Chicago’s Millennium Park

William Benzon
Creative Director
World Development Endowment Foundation

Conceived in 1997, Millenium Park was officially opened on 16 July 2004. Occupying 24.5 acres in the northwest corner of Chicago’s Grant Park, this new park is a garden on a roof. It was built over an automobile garage and railway lines and cost a half-billion in dollars and likely as much in egos accommodated and backs scratched.

Like all gardens, it is set-off from ordinary life, a place of refuge, celebration, play, conversation, or simple rest. Judging by what I saw and heard the two times I was there – Tuesday afternoon, 27 July and Friday noon 29 July, 2004 – Chicago has done well. Children splashed, mothers watched over, lovers held hands, locals bathed in the sunlight, the symphony rehearsed, tourists snapped photos, and photographers steadied their cameras on tripods.

I don’t know whether historians will score this as the first grand public space of the Twenty-First Century (in the common Western reckoning of dates). “Grand” is not the right word, as it implies intimidation just barely contained; and that is not the park’s mood. Cross “grand” with “playful” and “inviting” and you come closer to the mark. Its defining structures – Frank Gehry’s Pritzker Pavilion, Jaume Plensa’s Crown Fountain, and Anish Kapoor’s Cloud Gate – are not “pedestal” structures. They cannot be appreciated as though in a universe alone. They interact with and through you, making the park’s space plastic and alive.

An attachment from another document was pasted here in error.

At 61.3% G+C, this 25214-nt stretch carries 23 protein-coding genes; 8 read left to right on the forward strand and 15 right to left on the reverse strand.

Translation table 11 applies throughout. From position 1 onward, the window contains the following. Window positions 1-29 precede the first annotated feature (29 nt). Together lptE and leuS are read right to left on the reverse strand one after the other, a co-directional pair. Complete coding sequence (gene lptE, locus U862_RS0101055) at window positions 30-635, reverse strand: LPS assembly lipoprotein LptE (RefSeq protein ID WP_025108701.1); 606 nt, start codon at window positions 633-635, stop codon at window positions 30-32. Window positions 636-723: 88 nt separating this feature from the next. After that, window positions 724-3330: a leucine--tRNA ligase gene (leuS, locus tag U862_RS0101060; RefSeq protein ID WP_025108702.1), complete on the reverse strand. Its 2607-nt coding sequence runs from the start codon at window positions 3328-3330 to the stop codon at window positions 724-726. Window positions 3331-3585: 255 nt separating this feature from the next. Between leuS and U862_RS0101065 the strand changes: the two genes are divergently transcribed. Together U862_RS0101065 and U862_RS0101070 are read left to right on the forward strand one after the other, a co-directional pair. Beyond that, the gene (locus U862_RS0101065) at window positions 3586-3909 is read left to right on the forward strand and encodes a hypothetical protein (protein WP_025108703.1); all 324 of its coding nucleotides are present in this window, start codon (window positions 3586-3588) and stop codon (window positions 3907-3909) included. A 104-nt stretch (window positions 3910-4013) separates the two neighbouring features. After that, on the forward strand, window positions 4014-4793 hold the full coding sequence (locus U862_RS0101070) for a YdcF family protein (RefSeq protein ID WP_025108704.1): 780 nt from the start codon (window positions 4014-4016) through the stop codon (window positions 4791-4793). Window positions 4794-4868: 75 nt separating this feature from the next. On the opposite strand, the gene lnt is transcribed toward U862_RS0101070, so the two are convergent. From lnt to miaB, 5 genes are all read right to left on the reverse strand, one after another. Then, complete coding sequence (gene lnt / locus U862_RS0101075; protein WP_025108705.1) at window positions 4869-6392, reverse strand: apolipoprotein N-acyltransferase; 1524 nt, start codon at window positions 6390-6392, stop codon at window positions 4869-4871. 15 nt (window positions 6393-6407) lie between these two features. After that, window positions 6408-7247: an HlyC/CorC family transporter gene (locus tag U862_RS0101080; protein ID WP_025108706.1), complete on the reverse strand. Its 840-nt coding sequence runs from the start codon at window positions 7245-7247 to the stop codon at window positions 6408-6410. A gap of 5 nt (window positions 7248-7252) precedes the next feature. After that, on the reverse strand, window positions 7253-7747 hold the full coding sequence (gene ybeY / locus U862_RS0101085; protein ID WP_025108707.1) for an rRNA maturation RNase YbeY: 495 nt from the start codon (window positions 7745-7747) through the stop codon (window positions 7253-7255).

As someone who lives and works within sight of the air space that once was the World Trade Center, I cannot but think of this joyous new space in the terrible context of 9/11. Millennium Park is what those buildings never were, an artistic and architectural marvel on a scale at once individually human and collectively urban. Though not so intended, Millennium Park is also a proper answer to 9/11’s hateful destruction. It is a testament to the human spirit that both exemplifies our aspirations and accommodates our frailties, for its existence embraces and intermingles both.



Most of the park is above street-level, on what is the roof of a parking garage.

We're on the central plaza looking northwest. That elegant building in the middle is the old Public Library, which is now the Chicago Cultural Center. The yellow box-like structures at the mid-line are cloth banners hung on lamp-posts anchored in the street-level McCormick Tribune Plaza Ice Rink. Anish Kapoor’s mirrored Cloud Gate sticks into the picture from the right.



Grant Park is green; Millenium Park is light green. Lake Michigan is blue.

1: Sears Tower
2: A Picasso sculpture
3: Chicago Cultural Center (old Public Library)
4: Michigan Avenue
5: Columbus Drive

Here is an aerial view of the area as it looked before Millennium Park was constructed. The barren area with railroad tracks in the northwest corner of Grant Park is now beneath Millenium Park. The building complex just south (e.g. left) of that area is the Art Institute of Chicago.

Here is an interactive map of the park itself.


When you click on one of these thumbnail images a new browser window will display the full picture. Once in that window you can navigate through the series by clicking the previous and next links in the footer.

PtoG wash train garage grant
box over canyon shadows
cars door smile flag plaza
paviliongate flying profile curl cosed
tree hedge frame guy hillock
trapped rearview colonade bones ladder
luminous life doors
reflect mecca stylin

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All text and images in this article copyright © 2004 by William L. Benzon.
All Rights Reserved.